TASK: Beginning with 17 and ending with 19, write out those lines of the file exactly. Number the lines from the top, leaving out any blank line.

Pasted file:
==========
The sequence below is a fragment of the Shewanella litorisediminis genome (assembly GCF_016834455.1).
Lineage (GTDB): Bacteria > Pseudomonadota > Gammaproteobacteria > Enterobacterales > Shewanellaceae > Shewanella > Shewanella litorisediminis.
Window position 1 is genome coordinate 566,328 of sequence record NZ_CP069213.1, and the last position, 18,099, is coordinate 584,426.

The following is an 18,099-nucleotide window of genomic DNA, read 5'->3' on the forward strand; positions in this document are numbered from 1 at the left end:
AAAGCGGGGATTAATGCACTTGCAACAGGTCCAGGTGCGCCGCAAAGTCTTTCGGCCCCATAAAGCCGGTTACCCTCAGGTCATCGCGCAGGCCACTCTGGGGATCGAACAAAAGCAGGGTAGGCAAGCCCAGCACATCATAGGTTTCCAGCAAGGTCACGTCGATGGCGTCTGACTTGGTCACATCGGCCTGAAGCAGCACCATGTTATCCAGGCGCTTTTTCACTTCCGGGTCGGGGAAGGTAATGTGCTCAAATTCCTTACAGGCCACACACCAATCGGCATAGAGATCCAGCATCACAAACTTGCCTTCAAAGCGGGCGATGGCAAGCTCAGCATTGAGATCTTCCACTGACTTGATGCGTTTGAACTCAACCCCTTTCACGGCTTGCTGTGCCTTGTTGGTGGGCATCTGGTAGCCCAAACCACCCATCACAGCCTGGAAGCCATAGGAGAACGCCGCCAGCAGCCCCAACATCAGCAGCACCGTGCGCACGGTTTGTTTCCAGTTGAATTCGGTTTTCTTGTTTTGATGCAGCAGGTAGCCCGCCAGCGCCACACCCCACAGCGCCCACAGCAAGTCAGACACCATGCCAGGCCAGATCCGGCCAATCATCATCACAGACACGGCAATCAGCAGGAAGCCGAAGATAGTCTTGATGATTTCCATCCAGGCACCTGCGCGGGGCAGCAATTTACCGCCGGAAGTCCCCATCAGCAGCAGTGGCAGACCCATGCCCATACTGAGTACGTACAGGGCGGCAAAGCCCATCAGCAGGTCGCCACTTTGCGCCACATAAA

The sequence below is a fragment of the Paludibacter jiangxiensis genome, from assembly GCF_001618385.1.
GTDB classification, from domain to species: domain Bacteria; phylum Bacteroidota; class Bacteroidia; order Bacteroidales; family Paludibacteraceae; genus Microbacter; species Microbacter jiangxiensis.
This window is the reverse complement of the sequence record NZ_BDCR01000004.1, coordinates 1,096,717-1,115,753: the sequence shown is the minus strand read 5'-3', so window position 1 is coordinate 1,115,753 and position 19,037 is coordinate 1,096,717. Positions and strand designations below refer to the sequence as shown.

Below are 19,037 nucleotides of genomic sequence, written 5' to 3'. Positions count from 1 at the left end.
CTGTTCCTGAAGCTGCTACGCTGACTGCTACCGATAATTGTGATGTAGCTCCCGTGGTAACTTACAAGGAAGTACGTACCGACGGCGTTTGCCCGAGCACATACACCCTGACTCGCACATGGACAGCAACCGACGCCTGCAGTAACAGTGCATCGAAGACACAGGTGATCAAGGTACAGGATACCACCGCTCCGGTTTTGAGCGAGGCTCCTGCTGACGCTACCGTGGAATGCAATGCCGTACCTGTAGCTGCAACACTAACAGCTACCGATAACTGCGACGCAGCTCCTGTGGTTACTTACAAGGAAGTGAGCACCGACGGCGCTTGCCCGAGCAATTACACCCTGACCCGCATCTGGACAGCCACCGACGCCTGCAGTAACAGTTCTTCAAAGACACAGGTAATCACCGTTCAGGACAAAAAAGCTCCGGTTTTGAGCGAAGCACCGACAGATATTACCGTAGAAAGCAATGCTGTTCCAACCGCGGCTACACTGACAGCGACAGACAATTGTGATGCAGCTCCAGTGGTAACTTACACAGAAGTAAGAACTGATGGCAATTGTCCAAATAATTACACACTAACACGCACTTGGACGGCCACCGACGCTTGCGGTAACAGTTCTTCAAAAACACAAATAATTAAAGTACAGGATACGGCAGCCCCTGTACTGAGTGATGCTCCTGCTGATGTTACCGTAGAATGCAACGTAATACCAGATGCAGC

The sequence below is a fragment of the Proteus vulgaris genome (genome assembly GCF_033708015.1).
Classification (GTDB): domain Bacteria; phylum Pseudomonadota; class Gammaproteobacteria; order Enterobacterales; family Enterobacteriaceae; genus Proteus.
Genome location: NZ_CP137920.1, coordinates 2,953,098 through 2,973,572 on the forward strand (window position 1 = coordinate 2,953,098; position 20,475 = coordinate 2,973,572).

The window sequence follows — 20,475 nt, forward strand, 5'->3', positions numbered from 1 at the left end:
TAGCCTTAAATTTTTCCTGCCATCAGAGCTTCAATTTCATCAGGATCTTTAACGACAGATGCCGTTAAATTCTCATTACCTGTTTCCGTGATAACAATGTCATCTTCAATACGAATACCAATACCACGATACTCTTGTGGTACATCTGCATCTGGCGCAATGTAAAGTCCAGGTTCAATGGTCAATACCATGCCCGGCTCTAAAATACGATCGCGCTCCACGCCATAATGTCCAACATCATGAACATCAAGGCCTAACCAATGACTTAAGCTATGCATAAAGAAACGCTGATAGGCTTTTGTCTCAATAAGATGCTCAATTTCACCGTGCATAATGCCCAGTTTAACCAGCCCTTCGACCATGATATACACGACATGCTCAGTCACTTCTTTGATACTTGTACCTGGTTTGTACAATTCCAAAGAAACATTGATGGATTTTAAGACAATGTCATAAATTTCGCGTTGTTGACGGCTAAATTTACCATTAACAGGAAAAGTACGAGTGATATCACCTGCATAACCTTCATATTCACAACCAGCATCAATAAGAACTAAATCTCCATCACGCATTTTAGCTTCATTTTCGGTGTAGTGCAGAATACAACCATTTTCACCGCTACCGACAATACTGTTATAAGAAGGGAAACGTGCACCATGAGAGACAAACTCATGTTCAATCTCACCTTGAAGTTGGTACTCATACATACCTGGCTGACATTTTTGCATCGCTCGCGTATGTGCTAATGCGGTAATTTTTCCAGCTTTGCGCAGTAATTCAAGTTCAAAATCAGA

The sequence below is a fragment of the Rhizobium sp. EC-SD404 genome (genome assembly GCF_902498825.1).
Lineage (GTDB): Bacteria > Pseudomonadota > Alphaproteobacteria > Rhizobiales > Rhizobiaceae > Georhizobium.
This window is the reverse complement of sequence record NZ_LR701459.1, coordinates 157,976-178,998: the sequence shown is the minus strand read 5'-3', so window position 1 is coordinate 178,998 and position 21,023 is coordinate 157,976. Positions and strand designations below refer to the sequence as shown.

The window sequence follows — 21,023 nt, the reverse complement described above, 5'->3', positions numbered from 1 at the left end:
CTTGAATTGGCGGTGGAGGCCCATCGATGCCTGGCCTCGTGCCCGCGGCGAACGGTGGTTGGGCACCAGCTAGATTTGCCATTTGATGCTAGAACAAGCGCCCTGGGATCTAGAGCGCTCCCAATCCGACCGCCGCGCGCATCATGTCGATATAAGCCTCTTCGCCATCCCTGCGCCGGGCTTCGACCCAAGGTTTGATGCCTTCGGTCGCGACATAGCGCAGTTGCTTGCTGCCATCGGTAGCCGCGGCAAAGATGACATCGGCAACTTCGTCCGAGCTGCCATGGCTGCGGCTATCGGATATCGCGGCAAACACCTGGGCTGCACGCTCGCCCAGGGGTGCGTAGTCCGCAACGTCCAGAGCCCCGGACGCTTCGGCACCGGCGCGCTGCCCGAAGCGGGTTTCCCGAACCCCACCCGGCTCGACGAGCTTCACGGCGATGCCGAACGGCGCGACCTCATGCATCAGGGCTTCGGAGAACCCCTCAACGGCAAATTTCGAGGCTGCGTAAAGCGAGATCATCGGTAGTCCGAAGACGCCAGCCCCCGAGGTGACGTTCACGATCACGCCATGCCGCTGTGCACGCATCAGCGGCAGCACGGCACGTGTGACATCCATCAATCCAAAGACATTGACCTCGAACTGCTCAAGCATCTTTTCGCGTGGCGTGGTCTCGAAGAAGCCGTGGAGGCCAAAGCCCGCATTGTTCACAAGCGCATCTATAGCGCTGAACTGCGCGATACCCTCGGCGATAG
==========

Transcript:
Lineage (GTDB): Bacteria > Pseudomonadota > Alphaproteobacteria > Rhizobiales > Rhizobiaceae > Georhizobium.
This window is the reverse complement of sequence record NZ_LR701459.1, coordinates 157,976-178,998: the sequence shown is the minus strand read 5'-3', so window position 1 is coordinate 178,998 and position 21,023 is coordinate 157,976. Positions and strand designations below refer to the sequence as shown.

The window sequence follows — 21,023 nt, the reverse complement described above, 5'->3', positions numbered from 1 at the left end: